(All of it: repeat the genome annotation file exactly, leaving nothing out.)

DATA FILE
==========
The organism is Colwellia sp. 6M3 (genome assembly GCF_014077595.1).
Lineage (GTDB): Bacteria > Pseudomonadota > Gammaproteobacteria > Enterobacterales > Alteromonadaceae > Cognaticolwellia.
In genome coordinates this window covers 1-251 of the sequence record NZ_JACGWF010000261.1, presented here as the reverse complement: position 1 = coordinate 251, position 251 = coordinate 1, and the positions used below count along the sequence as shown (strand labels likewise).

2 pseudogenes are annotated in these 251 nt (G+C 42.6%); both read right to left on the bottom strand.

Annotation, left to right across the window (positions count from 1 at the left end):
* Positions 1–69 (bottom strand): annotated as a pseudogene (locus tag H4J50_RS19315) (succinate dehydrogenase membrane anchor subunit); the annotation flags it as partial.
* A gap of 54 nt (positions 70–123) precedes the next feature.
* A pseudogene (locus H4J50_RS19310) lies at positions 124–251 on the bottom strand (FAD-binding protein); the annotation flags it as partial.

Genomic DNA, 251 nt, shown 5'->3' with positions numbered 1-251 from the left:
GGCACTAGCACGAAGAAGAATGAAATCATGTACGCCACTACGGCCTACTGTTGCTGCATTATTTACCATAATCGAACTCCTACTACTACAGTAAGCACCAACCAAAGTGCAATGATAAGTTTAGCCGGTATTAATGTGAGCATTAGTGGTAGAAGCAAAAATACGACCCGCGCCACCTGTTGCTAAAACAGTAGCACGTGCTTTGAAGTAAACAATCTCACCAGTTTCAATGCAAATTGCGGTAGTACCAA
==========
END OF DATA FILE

The organism is Colwellia sp. 6M3 (genome assembly GCF_014077595.1).
Lineage (GTDB): Bacteria > Pseudomonadota > Gammaproteobacteria > Enterobacterales > Alteromonadaceae > Cognaticolwellia.
In genome coordinates this window covers 1-251 of the sequence record NZ_JACGWF010000261.1, presented here as the reverse complement: position 1 = coordinate 251, position 251 = coordinate 1, and the positions used below count along the sequence as shown (strand labels likewise).

2 pseudogenes are annotated in these 251 nt (G+C 42.6%); both read right to left on the bottom strand.

Annotation, left to right across the window (positions count from 1 at the left end):
* Positions 1–69 (bottom strand): annotated as a pseudogene (locus tag H4J50_RS19315) (succinate dehydrogenase membrane anchor subunit); the annotation flags it as partial.
* A gap of 54 nt (positions 70–123) precedes the next feature.
* A pseudogene (locus H4J50_RS19310) lies at positions 124–251 on the bottom strand (FAD-binding protein); the annotation flags it as partial.

Genomic DNA, 251 nt, shown 5'->3' with positions numbered 1-251 from the left:
GGCACTAGCACGAAGAAGAATGAAATCATGTACGCCACTACGGCCTACTGTTGCTGCATTATTTACCATAATCGAACTCCTACTACTACAGTAAGCACCAACCAAAGTGCAATGATAAGTTTAGCCGGTATTAATGTGAGCATTAGTGGTAGAAGCAAAAATACGACCCGCGCCACCTGTTGCTAAAACAGTAGCACGTGCTTTGAAGTAAACAATCTCACCAGTTTCAATGCAAATTGCGGTAGTACCAA